Most judges allow criminal defendants to do their community service hours in the town where they live, even if that is not the city where their criminal case was prosecuted.
For example, if you live in Denver, Colorado and get charged with possession of marijuana in Steelville, Missouri, your court case will be prosecuted in Steelville. If the judge requires you to do community service as a condition of probation, you will (most likely) not have to return to Steelville to do the hours. You can complete the community service hours in your home town of Denver, or whatever city is convenient for you.
You can also split up the hours among several different charitable organizations in several different locations, if necessary.
What Happens If You Don’t Do Your Court-Ordered Community Service By The Due Date?
If you need more time to complete court-ordered community service, go to court on your court date and explain to the judge why you failed to complete the hours by the deadline and ask for an extension of the deadline. If you have a reasonable excuse, the judge will usually allow it.
However, the judge will not be very sympathetic if you go to court to ask for an extension of the deadline and you have not completed any of the community service hours.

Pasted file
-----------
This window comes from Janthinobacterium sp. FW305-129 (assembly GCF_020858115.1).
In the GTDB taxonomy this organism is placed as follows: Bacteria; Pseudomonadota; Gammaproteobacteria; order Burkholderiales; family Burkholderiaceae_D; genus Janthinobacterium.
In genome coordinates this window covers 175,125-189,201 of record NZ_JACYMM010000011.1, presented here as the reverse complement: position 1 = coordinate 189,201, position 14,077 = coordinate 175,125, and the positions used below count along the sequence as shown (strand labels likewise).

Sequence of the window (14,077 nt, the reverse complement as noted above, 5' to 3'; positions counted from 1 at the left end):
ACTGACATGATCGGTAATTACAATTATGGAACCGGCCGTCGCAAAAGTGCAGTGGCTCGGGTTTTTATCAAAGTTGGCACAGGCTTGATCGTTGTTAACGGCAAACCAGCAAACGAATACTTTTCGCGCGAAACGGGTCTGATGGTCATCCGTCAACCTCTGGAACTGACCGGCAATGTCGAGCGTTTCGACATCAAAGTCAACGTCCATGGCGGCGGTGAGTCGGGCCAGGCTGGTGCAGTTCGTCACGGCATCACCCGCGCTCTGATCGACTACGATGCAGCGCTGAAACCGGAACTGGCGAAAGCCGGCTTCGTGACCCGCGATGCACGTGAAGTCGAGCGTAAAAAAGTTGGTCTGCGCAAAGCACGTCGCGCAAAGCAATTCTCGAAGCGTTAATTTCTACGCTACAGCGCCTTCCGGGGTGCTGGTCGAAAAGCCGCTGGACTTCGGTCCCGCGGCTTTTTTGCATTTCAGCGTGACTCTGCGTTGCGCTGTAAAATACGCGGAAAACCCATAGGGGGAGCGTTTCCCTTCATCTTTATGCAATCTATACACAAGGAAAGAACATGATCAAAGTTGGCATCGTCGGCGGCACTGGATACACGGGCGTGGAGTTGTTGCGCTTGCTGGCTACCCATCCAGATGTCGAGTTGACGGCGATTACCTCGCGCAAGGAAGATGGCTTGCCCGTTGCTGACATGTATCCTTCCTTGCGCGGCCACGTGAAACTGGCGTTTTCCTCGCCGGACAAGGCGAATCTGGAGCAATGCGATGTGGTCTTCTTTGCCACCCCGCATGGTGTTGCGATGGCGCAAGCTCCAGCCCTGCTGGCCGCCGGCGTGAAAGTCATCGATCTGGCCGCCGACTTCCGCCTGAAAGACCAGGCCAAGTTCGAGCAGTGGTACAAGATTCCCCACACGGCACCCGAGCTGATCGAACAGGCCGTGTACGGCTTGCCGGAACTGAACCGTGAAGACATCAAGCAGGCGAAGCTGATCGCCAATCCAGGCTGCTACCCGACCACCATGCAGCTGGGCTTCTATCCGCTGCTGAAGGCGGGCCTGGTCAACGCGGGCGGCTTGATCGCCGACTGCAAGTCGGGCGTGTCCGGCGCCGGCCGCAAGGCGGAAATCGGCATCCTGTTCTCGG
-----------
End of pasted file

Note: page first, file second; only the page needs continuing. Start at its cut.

The judge does not have to give you an extension and could instead sentence you for your original criminal offense because you are in contempt of the court’s order.
If you don’t complete the community service and you don’t go to court on your court date, the judge can issue a warrant for your arrest, and the Prosecutor can withdraw their plea bargain offer.
Failure To Complete Community Service Is A Probation Violation
If you are on probation and doing community service is a condition of your probation, your failure to complete the community service is a probation violation. The judge could revoke your probation and sentence you for the original criminal offense for which you are on probation.
For help with your criminal case or traffic ticket, contact St. Louis criminal defense attorney Andrea Storey Rogers at (314) 724-5059 or at [email protected] for a free consultation.